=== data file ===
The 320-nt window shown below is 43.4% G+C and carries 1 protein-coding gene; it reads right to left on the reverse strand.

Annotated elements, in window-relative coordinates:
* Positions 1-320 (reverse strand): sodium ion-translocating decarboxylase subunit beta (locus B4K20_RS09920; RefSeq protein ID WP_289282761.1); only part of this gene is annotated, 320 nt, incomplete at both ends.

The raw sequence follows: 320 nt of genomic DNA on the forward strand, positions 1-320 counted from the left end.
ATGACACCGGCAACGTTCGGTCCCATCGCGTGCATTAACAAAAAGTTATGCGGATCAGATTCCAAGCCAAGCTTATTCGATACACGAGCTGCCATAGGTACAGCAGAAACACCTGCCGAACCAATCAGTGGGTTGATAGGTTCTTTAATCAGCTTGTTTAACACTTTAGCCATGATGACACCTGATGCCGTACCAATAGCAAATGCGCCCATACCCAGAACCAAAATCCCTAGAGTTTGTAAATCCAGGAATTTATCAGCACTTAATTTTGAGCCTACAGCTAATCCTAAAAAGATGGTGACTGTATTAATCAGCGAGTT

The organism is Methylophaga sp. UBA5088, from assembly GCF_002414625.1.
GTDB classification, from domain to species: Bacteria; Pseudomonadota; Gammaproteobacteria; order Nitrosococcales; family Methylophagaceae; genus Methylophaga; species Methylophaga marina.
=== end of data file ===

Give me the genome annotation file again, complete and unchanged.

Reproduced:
The 320-nt window shown below is 43.4% G+C and carries 1 protein-coding gene; it reads right to left on the reverse strand.

Annotated elements, in window-relative coordinates:
* Positions 1-320 (reverse strand): sodium ion-translocating decarboxylase subunit beta (locus B4K20_RS09920; RefSeq protein ID WP_289282761.1); only part of this gene is annotated, 320 nt, incomplete at both ends.

The raw sequence follows: 320 nt of genomic DNA on the forward strand, positions 1-320 counted from the left end.
ATGACACCGGCAACGTTCGGTCCCATCGCGTGCATTAACAAAAAGTTATGCGGATCAGATTCCAAGCCAAGCTTATTCGATACACGAGCTGCCATAGGTACAGCAGAAACACCTGCCGAACCAATCAGTGGGTTGATAGGTTCTTTAATCAGCTTGTTTAACACTTTAGCCATGATGACACCTGATGCCGTACCAATAGCAAATGCGCCCATACCCAGAACCAAAATCCCTAGAGTTTGTAAATCCAGGAATTTATCAGCACTTAATTTTGAGCCTACAGCTAATCCTAAAAAGATGGTGACTGTATTAATCAGCGAGTT

The organism is Methylophaga sp. UBA5088, from assembly GCF_002414625.1.
GTDB classification, from domain to species: Bacteria; Pseudomonadota; Gammaproteobacteria; order Nitrosococcales; family Methylophagaceae; genus Methylophaga; species Methylophaga marina.